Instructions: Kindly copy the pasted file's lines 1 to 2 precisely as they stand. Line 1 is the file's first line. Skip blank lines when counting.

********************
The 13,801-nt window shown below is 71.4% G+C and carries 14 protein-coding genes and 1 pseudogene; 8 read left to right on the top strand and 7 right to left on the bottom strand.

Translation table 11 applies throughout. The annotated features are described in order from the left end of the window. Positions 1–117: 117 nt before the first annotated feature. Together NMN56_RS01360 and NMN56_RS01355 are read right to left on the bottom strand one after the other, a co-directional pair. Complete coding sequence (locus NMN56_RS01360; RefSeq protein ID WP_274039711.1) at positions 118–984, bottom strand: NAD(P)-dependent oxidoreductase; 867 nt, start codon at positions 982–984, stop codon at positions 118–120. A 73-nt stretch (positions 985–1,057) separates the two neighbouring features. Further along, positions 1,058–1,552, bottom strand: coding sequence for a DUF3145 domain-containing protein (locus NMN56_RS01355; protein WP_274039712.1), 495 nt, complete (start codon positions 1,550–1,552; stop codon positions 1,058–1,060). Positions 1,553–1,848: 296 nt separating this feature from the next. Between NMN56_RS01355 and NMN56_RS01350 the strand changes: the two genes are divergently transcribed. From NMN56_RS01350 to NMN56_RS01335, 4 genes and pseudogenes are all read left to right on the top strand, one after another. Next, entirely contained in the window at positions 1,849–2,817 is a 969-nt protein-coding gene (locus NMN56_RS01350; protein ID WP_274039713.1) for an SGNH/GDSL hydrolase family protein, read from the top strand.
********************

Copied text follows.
The 13,801-nt window shown below is 71.4% G+C and carries 14 protein-coding genes and 1 pseudogene; 8 read left to right on the top strand and 7 right to left on the bottom strand.

Translation table 11 applies throughout. The annotated features are described in order from the left end of the window. Positions 1–117: 117 nt before the first annotated feature. Together NMN56_RS01360 and NMN56_RS01355 are read right to left on the bottom strand one after the other, a co-directional pair. Complete coding sequence (locus NMN56_RS01360; RefSeq protein ID WP_274039711.1) at positions 118–984, bottom strand: NAD(P)-dependent oxidoreductase; 867 nt, start codon at positions 982–984, stop codon at positions 118–120. A 73-nt stretch (positions 985–1,057) separates the two neighbouring features. Further along, positions 1,058–1,552, bottom strand: coding sequence for a DUF3145 domain-containing protein (locus NMN56_RS01355; protein WP_274039712.1), 495 nt, complete (start codon positions 1,550–1,552; stop codon positions 1,058–1,060). Positions 1,553–1,848: 296 nt separating this feature from the next. Between NMN56_RS01355 and NMN56_RS01350 the strand changes: the two genes are divergently transcribed. From NMN56_RS01350 to NMN56_RS01335, 4 genes and pseudogenes are all read left to right on the top strand, one after another. Next, entirely contained in the window at positions 1,849–2,817 is a 969-nt protein-coding gene (locus NMN56_RS01350; protein ID WP_274039713.1) for an SGNH/GDSL hydrolase family protein, read from the top strand.